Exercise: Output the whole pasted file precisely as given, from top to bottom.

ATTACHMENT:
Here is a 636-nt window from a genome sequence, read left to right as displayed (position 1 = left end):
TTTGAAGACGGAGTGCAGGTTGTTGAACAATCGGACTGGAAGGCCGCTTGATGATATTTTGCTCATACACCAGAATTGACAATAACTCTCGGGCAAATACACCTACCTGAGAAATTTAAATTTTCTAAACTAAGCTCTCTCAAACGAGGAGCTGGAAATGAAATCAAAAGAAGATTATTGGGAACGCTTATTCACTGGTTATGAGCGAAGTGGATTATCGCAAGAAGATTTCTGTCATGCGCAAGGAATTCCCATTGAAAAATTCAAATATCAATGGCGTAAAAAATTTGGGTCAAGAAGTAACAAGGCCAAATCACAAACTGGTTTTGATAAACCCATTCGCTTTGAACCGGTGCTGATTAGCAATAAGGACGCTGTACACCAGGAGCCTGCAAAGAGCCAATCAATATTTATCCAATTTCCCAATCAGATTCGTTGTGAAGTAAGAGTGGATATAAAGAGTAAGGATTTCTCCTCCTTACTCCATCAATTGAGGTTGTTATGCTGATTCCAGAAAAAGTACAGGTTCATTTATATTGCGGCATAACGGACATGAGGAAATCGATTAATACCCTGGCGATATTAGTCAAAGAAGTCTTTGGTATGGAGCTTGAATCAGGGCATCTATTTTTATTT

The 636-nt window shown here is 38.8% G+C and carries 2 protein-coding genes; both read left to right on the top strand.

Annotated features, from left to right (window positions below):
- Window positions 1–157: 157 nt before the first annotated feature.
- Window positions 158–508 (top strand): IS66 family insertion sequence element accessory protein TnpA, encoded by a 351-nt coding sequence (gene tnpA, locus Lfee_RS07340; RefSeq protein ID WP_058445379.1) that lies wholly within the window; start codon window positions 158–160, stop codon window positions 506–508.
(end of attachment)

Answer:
Here is a 636-nt window from a genome sequence, read left to right as displayed (position 1 = left end):
TTTGAAGACGGAGTGCAGGTTGTTGAACAATCGGACTGGAAGGCCGCTTGATGATATTTTGCTCATACACCAGAATTGACAATAACTCTCGGGCAAATACACCTACCTGAGAAATTTAAATTTTCTAAACTAAGCTCTCTCAAACGAGGAGCTGGAAATGAAATCAAAAGAAGATTATTGGGAACGCTTATTCACTGGTTATGAGCGAAGTGGATTATCGCAAGAAGATTTCTGTCATGCGCAAGGAATTCCCATTGAAAAATTCAAATATCAATGGCGTAAAAAATTTGGGTCAAGAAGTAACAAGGCCAAATCACAAACTGGTTTTGATAAACCCATTCGCTTTGAACCGGTGCTGATTAGCAATAAGGACGCTGTACACCAGGAGCCTGCAAAGAGCCAATCAATATTTATCCAATTTCCCAATCAGATTCGTTGTGAAGTAAGAGTGGATATAAAGAGTAAGGATTTCTCCTCCTTACTCCATCAATTGAGGTTGTTATGCTGATTCCAGAAAAAGTACAGGTTCATTTATATTGCGGCATAACGGACATGAGGAAATCGATTAATACCCTGGCGATATTAGTCAAAGAAGTCTTTGGTATGGAGCTTGAATCAGGGCATCTATTTTTATTT

The 636-nt window shown here is 38.8% G+C and carries 2 protein-coding genes; both read left to right on the top strand.

Annotated features, from left to right (window positions below):
- Window positions 1–157: 157 nt before the first annotated feature.
- Window positions 158–508 (top strand): IS66 family insertion sequence element accessory protein TnpA, encoded by a 351-nt coding sequence (gene tnpA, locus Lfee_RS07340; RefSeq protein ID WP_058445379.1) that lies wholly within the window; start codon window positions 158–160, stop codon window positions 506–508.